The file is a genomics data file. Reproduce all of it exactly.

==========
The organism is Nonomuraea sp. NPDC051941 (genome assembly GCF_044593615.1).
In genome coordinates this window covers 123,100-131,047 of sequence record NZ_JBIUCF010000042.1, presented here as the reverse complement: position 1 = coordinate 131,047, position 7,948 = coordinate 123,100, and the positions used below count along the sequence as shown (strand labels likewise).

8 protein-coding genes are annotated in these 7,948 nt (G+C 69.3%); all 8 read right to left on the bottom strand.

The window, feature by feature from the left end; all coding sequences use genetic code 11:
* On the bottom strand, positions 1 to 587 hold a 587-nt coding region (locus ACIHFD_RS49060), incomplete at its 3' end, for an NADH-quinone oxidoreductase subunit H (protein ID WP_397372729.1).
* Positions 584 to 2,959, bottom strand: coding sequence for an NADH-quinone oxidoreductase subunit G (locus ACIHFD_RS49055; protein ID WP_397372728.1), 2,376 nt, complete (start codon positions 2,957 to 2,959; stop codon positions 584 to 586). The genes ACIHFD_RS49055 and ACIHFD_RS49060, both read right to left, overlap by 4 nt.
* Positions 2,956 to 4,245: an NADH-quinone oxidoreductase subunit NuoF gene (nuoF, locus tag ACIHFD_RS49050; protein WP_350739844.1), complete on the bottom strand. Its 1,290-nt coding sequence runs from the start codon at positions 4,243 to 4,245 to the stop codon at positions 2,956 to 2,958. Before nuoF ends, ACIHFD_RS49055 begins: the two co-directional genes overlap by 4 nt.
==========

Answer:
The organism is Nonomuraea sp. NPDC051941 (genome assembly GCF_044593615.1).
In genome coordinates this window covers 123,100-131,047 of sequence record NZ_JBIUCF010000042.1, presented here as the reverse complement: position 1 = coordinate 131,047, position 7,948 = coordinate 123,100, and the positions used below count along the sequence as shown (strand labels likewise).

8 protein-coding genes are annotated in these 7,948 nt (G+C 69.3%); all 8 read right to left on the bottom strand.

The window, feature by feature from the left end; all coding sequences use genetic code 11:
* On the bottom strand, positions 1 to 587 hold a 587-nt coding region (locus ACIHFD_RS49060), incomplete at its 3' end, for an NADH-quinone oxidoreductase subunit H (protein ID WP_397372729.1).
* Positions 584 to 2,959, bottom strand: coding sequence for an NADH-quinone oxidoreductase subunit G (locus ACIHFD_RS49055; protein ID WP_397372728.1), 2,376 nt, complete (start codon positions 2,957 to 2,959; stop codon positions 584 to 586). The genes ACIHFD_RS49055 and ACIHFD_RS49060, both read right to left, overlap by 4 nt.
* Positions 2,956 to 4,245: an NADH-quinone oxidoreductase subunit NuoF gene (nuoF, locus tag ACIHFD_RS49050; protein WP_350739844.1), complete on the bottom strand. Its 1,290-nt coding sequence runs from the start codon at positions 4,243 to 4,245 to the stop codon at positions 2,956 to 2,958. Before nuoF ends, ACIHFD_RS49055 begins: the two co-directional genes overlap by 4 nt.